Spain is seeking a refund for a second batch of faulty coronavirus tests purchased from a Chinese company that was supposed to replace a previous order of defective testing kits, health officials said this week.
The order of 640,000 antigen coronavirus tests was canceled after health officials found that the kits, like the ones purchased last month, were not sensitive enough to detect the virus, Spain’s Health Ministry told El País. Officials said the tests were bought via a Spanish distributor from Shenzhen Bioeasy Biotechnology, a company that China recently admitted is not licensed to make them.
While ministry officials confirmed that the process for a refund has begun, they have yet to make public the price of the order, the Madrid-based newspaper reported.
Health care workers assist a COVID-19 patient at one of the intensive care units (ICU) of the Clinic hospital in Barcelona, Spain, on Wednesday. (AP Photo/Ricardo Garcia Vilanova)
The new testing kits were supposed to replace about 58,000 “quick tests” that Spain purchased last month, the paper reported, and were quickly deemed substandard specifically due to only identifying the virus 30 percent of the time, when it should be higher than 80 percent.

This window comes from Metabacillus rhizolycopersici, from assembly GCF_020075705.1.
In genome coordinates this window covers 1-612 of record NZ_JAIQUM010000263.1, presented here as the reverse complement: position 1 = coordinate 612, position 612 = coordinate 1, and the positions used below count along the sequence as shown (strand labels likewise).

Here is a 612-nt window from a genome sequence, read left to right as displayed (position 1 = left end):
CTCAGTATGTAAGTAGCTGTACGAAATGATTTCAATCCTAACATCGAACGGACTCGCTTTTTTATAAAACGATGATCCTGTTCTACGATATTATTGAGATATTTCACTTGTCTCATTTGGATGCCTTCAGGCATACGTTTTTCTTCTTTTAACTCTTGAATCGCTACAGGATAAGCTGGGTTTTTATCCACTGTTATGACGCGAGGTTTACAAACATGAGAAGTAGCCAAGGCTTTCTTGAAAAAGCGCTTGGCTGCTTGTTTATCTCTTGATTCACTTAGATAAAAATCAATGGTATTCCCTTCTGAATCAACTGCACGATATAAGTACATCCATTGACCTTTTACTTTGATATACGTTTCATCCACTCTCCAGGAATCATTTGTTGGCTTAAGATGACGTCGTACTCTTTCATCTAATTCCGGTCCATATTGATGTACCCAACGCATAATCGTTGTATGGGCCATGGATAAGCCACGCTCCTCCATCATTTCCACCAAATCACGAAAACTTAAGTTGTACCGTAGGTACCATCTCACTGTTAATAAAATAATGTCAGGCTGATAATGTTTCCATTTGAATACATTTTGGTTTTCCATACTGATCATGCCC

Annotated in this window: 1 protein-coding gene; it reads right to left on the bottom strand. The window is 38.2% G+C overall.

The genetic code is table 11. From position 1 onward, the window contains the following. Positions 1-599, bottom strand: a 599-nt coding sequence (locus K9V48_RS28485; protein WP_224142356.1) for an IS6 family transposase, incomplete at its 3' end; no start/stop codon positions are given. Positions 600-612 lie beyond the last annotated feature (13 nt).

Bioeasy suggested replacing that order with the antigen tests, according to the paper, and included the machines required to process the results for free over the mishap.
At the time of receiving the first faulty batch of tests, Spain was battling the worst of the health crisis and bought $467 million in medical supplies from China, including 950 ventilators, 5.5 million testing kits, 11 million gloves and more than half a billion protective face masks.
Spain now has at least 213,024 coronavirus cases, the second most in the world behind the U.S., and 22,157 deaths, the third most in the world behind the U.S. and Italy. Spain has not been testing widely and the real contagion is believed to be higher.
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China announced an investigation into Bioeasy last month following the accusations of faulty coronavirus kits being sold at marked-up prices.
Many other countries have learned that the much-needed medical supplies made in China are substandard in quality.
The Netherlands was forced to recall 600,000 faulty masks late last month, while The New York Times reported last week that the U.K. bought millions of coronavirus tests from two different Chinese companies, AllTest Biotech and Wondfo Biotech, which proved deficient.
Turkey, Georgia and India are among other countries raising questions over the quality of the supplies made in China.